Is God Relevant in an Age of Science? (STEAM Grant Series November Question)

abandoned church photo

Is this the future of all churches? (Photo by karimm33 )

This academic year, ESN is creating a Faith/Science curriculum for young adult small groups. We’re partnering with InterVarsity graduate student discussion groups to identify faith/science questions that are important to emerging scholars, and then commissioning thoughtful Christians in science or theology/philosophy to explore those questions in a series at the ESN blog. We will publish these posts as a  booklet curriculum for campus groups. You can find previous posts in the series and related posts here

This project was made possible through the support of an award from the Science and Theology for Emerging Adult Ministries project at Fuller Theological Seminary. The opinions expressed are those of the author(s) and do not necessarily reflect the views of Fuller or the STEAM project.

To start off the ESN STEAM grant blog series last month, we asked a current graduate student to write about his own faith/science questions. This month, we begin exploring the questions we received from InterVarsity grad discussion groups in response. We plan to engage with questions about perceived conflicts between science and faith later on, but this month we think through a scenario which may be even more familiar to some science students who are Christians: how to respond if someone is not hostile to faith, but simply sees it as completely irrelevant to science. ESN’s regular science columnist addresses the student question below.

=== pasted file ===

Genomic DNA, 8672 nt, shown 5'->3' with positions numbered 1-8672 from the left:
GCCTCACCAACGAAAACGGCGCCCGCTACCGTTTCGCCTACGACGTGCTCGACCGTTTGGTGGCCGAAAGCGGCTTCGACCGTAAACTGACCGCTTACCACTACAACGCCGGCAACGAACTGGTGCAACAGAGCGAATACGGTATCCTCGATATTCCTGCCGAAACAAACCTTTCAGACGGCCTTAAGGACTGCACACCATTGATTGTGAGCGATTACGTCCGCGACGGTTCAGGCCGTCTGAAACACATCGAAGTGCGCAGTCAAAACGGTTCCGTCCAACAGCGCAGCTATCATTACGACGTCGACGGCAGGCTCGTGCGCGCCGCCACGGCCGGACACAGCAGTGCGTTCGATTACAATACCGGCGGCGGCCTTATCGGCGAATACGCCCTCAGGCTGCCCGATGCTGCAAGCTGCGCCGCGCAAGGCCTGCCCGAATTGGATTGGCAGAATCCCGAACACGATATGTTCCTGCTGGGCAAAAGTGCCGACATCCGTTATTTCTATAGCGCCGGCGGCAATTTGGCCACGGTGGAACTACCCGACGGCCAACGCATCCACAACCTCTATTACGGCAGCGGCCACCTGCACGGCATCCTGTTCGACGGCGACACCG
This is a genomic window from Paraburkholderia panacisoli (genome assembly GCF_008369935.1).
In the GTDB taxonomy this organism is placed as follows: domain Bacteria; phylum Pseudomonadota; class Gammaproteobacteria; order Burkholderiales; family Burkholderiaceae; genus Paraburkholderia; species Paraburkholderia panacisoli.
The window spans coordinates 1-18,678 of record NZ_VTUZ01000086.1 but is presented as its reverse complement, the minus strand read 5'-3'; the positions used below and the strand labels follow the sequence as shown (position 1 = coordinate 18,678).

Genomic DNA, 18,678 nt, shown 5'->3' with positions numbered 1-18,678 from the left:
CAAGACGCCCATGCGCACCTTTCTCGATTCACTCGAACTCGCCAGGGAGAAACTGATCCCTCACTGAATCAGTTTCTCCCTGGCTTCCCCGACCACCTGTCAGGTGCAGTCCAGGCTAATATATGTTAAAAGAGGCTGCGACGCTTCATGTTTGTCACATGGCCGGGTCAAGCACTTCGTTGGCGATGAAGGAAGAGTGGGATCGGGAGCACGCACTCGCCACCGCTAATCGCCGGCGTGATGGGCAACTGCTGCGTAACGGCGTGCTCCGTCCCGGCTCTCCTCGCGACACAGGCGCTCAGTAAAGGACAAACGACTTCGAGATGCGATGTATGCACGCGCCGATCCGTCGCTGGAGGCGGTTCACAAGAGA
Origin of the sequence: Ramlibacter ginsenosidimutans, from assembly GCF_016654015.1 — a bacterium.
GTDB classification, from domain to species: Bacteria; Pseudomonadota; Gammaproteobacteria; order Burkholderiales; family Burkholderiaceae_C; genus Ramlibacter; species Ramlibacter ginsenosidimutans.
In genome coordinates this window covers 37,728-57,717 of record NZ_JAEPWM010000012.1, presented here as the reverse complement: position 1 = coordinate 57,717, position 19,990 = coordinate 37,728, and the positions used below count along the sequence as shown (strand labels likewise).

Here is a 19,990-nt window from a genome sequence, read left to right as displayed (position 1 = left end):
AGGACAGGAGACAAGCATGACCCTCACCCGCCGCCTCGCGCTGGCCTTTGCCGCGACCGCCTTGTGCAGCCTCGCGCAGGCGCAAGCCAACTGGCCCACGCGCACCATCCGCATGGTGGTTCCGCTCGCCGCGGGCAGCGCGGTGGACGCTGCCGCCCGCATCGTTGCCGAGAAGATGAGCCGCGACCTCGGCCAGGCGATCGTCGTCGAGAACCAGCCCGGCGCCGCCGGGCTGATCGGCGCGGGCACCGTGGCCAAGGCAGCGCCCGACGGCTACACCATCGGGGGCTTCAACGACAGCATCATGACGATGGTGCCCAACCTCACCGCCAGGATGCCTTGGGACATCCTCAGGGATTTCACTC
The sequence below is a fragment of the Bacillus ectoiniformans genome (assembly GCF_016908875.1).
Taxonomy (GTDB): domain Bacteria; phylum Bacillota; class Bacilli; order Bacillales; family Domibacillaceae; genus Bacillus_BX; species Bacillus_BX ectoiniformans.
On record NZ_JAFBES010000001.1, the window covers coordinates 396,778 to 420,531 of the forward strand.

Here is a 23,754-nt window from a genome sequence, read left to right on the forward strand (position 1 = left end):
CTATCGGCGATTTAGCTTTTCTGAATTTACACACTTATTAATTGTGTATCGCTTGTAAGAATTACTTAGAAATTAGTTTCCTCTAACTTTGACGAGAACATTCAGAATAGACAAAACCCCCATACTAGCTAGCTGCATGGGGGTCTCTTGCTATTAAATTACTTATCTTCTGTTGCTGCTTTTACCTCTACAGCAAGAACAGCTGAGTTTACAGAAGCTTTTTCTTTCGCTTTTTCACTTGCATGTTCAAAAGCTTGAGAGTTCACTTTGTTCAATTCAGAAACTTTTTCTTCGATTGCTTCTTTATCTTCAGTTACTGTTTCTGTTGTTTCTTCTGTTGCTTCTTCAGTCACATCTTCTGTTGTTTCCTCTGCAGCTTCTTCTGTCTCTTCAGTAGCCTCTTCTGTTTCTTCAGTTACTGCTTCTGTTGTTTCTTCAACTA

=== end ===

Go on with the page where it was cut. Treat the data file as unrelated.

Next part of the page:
How do we confront the narrative of irrelevance, as opposed to conflict or integration? (That faith is irrelevant in a modern secular age, and therefore politely tolerated).

Great question! Folks who see faith and science as conflicted are at least still engaged, even if it’s to further prosecute that conflict. Engaging folks on a topic they find irrelevant is much trickier. One might observe that religious faith is far from irrelevant if you wish to engage with the world we live in. About 70% of Americans and 30% of people worldwide identify as Christian, and about 85% of the world identifies with some religion. Understanding faith facilitates conversation with much of the world, and also has pragmatic implications. As noted in the survey we discussed a few weeks ago, successful research on human subjects often requires making accommodations for religious practices like dietary restrictions. We are still largely people of faith.